"Russian experts and the public are watching the US election campaign very closely, trying to figure out what Russian-American relations are going to look like after November 2016," Mirzayan noted, in his recent analysis for Expert, a leading Russian business magazine.
"Usually, the importance of [the US presidential race] is somewhat exaggerated. Following the election, any new American president is automatically embedded within the existing paradigm, and almost always continues to toe the line of his predecessor. However, this time round, a unique situation has emerged, in that essentially, there is no paradigm."
"Naturally, the initiative must come from Washington. The Kremlin has made its conditions clear to Americans, and now they have to respond by formulating their own. And since Obama is either unwilling or unable to do so, this problem will lie on the shoulders of his successor."
'The Worst Possible Outcome'
At the moment, "opinion polls suggest that the leader [in the campaign] is Hillary Clinton. Russian experts are unanimous in saying that she would not be the successor that Russia would like. It's true that in some areas the former first lady is against Russia's isolation. For example, she has said that Moscow (and Tehran) should be part of any effort to resolve the situation in Syria. However, this does not change her view of the Russian president as a 'bully'."
"In fact," Mirzayan suggested, "this is a very important statement, showing that Hillary looks at relations with Russia as one of confrontation, in accordance with a strategy of containment. It is for this reason, for example, that she advocates for NATO's expansion, and accentuates the bloc's anti-Russian character."
In this regard, the analyst noted, "there's nothing strange in Hillary's approach."
Speaking to Expert, Leonid Polyakov, a professor of political science at Russia's Higher School of Economics, said that "for the Democrats, the foreign agenda and the idea of America's dominant role as a 'beacon of humanity' is an obsession — an idée fixe from which virtually all the problems of the contemporary world arise. Americans, guided by the concept that they 'are the beacon of humanity – the exceptional nation', give themselves a kind of carte blanche to interfere in the affairs of any country across the globe."
"Of course," Mirzayan noted, "this does not mean that the Republicans are pure pragmatists; among them too there exist idealists like the neoconservatives. For the most part, however, it is the Democrats, and especially those who were part of Bill Clinton's administration, and have now passed into the team of his wife, who dream to return Russian-US relations to the paradigm which existed in the Clinton years. Or, if the Kremlin is opposed (and it is), to engage in deterrence."
"It makes no sense to hold Russia back, because it lays claim only to that which belongs to it as a great power (i.e., a sphere of influence in the former Soviet Union, and the right to participate in the European security system). And sensible experts are unanimous in noting that if Washington wants to improve relations with Moscow, it will have to recognize Russia's status as a great power and, accordingly, the rights that come with that status."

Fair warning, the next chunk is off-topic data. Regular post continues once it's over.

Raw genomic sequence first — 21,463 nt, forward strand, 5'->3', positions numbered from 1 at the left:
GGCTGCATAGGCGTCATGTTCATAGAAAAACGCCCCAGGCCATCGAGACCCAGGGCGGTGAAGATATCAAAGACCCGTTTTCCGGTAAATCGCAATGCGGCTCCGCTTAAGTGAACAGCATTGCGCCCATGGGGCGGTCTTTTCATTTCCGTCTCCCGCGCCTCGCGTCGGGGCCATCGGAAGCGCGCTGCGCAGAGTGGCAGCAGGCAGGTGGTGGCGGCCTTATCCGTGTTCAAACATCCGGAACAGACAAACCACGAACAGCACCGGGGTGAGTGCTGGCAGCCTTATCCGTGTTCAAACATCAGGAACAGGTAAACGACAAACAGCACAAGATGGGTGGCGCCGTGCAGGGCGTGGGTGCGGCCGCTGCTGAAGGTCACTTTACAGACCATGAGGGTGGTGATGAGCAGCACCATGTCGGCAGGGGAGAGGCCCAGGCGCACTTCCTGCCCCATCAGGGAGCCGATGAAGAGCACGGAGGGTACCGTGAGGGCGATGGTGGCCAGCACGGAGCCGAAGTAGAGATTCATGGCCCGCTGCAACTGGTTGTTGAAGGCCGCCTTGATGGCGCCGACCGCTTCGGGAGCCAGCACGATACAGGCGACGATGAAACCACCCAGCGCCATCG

Should Russians Feel the Bern?
Bernie Sanders, Mirzayan says, would be "more interesting and favorable for Russia. Yes, he too disapproves of Moscow's actions," particularly as far as the Ukrainian crisis is concerned. Like Clinton, Sanders too has pledged that Russia "is not going to get away with aggressive action" in Europe or elsewhere.
"Secondly, if he were to come to power, Sanders wouldn't have time for conflict with Moscow – he would enter into a severe deadlock with Congress in attempt to fulfill his campaign promises and build European-style socialism in the United States."
"Unfortunately (or fortunately) for Russia, the probability of Sanders winning is extremely small; he would do very well in the general election, perhaps even winning against the Republicans, but he is unlikely to win the Democratic primaries, since he cannot compete with Hillary's money and the power of the Democratic establishment."
"Some experts from countries which now serve as the US's anti-Russian outposts have already begun to feel the loss of interest in their states."
"If Trump becomes the president of the United States, he will give his friend Vladimir Putin the Baltic States, Ukraine and Syria," Latvian politician Uldis Osis recently warned.
And ultimately, Mirzayan argues, there's a hint of truth here. Trump doesn't intend to spoil relations with Russia for the sake of the hysterical outcries of Eastern Europe's most anti-Russian political elites.
"Yes, he will demand that Moscow account for US interests (for example, suggesting that Russia should give up Snowden), but he does not intend to continue the confrontation with respect to the Kremlin."
"Of course, it is difficult to make serious conclusions on the basis of pre-election rhetoric, especially when it comes from a man like Trump," the analyst noted. "As was rightly pointed out in an angry open letter by American neocons, he 'swings from isolationism to military adventurism within the space of one sentence.' However, unlike Hillary, Trump is free from any commitments, both financial and political, and of any ideological hang-ups. He is a businessman, and is ready to build relations with his partners on a pragmatic basis. And the Kremlin could not ask for anything more."